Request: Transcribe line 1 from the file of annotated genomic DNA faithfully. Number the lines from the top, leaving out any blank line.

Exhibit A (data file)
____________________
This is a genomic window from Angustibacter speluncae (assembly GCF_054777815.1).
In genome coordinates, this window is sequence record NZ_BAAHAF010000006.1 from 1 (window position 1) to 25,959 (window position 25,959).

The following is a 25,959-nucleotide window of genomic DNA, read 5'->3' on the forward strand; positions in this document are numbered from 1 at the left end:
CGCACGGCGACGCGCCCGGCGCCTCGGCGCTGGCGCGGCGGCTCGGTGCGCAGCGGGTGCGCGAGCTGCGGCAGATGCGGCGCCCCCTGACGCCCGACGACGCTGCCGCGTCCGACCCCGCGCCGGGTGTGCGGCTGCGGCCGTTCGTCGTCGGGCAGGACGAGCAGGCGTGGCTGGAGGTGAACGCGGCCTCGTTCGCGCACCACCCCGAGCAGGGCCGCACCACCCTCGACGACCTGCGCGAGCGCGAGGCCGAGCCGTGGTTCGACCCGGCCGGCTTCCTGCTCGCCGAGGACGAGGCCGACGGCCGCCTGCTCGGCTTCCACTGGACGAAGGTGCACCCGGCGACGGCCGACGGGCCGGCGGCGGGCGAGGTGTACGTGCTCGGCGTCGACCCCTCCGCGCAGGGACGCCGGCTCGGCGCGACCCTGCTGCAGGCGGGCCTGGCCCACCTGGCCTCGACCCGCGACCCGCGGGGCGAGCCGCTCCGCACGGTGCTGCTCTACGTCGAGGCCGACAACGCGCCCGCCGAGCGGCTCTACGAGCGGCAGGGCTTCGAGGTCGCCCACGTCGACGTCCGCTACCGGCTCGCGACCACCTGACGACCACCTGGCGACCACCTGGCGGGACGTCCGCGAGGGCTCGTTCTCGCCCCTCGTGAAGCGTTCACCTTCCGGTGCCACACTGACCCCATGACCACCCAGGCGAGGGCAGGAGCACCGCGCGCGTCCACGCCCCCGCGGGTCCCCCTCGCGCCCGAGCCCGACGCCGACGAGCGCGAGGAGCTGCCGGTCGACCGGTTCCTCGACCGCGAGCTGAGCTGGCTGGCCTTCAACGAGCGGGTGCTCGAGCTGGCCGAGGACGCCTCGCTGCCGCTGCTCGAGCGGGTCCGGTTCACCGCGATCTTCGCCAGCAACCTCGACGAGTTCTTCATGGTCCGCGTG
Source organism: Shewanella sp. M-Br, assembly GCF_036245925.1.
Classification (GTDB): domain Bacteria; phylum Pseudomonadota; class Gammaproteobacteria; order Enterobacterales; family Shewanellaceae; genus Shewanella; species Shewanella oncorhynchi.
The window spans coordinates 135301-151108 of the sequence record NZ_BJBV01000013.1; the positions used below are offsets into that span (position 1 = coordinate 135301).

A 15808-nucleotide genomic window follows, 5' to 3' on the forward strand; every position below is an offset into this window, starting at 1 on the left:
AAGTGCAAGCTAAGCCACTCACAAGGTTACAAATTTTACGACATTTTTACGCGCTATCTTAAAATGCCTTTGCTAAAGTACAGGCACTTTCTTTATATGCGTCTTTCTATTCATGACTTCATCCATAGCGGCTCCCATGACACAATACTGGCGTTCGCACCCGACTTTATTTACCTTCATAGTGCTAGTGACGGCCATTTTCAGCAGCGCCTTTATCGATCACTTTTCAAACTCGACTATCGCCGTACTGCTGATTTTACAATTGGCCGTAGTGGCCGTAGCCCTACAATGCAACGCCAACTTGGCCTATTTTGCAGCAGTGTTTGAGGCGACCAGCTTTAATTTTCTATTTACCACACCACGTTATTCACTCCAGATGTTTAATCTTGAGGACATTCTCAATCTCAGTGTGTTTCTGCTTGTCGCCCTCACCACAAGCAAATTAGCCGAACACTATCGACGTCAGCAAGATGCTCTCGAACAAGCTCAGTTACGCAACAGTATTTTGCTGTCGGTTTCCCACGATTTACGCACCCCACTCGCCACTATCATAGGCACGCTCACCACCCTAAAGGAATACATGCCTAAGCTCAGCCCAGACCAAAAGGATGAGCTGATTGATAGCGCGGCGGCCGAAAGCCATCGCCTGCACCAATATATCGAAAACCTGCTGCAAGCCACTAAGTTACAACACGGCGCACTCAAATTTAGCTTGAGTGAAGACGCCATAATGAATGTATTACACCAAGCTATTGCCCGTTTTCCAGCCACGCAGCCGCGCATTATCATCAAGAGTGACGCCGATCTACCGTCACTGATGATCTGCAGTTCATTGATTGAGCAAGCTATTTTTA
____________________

This is a genomic window from Angustibacter speluncae (assembly GCF_054777815.1).